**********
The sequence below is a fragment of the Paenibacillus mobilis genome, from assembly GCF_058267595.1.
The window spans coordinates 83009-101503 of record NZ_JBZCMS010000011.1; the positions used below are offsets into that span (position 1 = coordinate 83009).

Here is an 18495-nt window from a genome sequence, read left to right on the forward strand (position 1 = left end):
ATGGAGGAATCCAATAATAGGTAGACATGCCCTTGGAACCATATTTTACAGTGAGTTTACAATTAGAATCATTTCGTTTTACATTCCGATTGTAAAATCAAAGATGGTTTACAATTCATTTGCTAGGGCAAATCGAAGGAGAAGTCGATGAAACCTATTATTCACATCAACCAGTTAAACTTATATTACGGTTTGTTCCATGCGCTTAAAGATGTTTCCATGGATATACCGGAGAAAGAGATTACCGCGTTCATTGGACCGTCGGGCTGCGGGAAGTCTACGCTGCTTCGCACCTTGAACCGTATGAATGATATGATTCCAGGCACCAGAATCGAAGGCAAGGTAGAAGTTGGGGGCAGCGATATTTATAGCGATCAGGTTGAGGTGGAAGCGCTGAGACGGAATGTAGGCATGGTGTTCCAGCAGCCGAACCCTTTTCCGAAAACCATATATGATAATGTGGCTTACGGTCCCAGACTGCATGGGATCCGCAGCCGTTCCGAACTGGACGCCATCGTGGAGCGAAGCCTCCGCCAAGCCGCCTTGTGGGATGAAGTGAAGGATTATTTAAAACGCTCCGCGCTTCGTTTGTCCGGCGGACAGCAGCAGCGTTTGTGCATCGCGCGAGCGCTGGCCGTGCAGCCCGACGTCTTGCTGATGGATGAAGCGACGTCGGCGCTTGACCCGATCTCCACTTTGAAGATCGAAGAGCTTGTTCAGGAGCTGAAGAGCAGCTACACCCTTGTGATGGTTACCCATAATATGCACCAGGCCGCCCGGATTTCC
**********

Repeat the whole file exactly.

The sequence below is a fragment of the Paenibacillus mobilis genome, from assembly GCF_058267595.1.
The window spans coordinates 83009-101503 of record NZ_JBZCMS010000011.1; the positions used below are offsets into that span (position 1 = coordinate 83009).

Here is an 18495-nt window from a genome sequence, read left to right on the forward strand (position 1 = left end):
ATGGAGGAATCCAATAATAGGTAGACATGCCCTTGGAACCATATTTTACAGTGAGTTTACAATTAGAATCATTTCGTTTTACATTCCGATTGTAAAATCAAAGATGGTTTACAATTCATTTGCTAGGGCAAATCGAAGGAGAAGTCGATGAAACCTATTATTCACATCAACCAGTTAAACTTATATTACGGTTTGTTCCATGCGCTTAAAGATGTTTCCATGGATATACCGGAGAAAGAGATTACCGCGTTCATTGGACCGTCGGGCTGCGGGAAGTCTACGCTGCTTCGCACCTTGAACCGTATGAATGATATGATTCCAGGCACCAGAATCGAAGGCAAGGTAGAAGTTGGGGGCAGCGATATTTATAGCGATCAGGTTGAGGTGGAAGCGCTGAGACGGAATGTAGGCATGGTGTTCCAGCAGCCGAACCCTTTTCCGAAAACCATATATGATAATGTGGCTTACGGTCCCAGACTGCATGGGATCCGCAGCCGTTCCGAACTGGACGCCATCGTGGAGCGAAGCCTCCGCCAAGCCGCCTTGTGGGATGAAGTGAAGGATTATTTAAAACGCTCCGCGCTTCGTTTGTCCGGCGGACAGCAGCAGCGTTTGTGCATCGCGCGAGCGCTGGCCGTGCAGCCCGACGTCTTGCTGATGGATGAAGCGACGTCGGCGCTTGACCCGATCTCCACTTTGAAGATCGAAGAGCTTGTTCAGGAGCTGAAGAGCAGCTACACCCTTGTGATGGTTACCCATAATATGCACCAGGCCGCCCGGATTTCC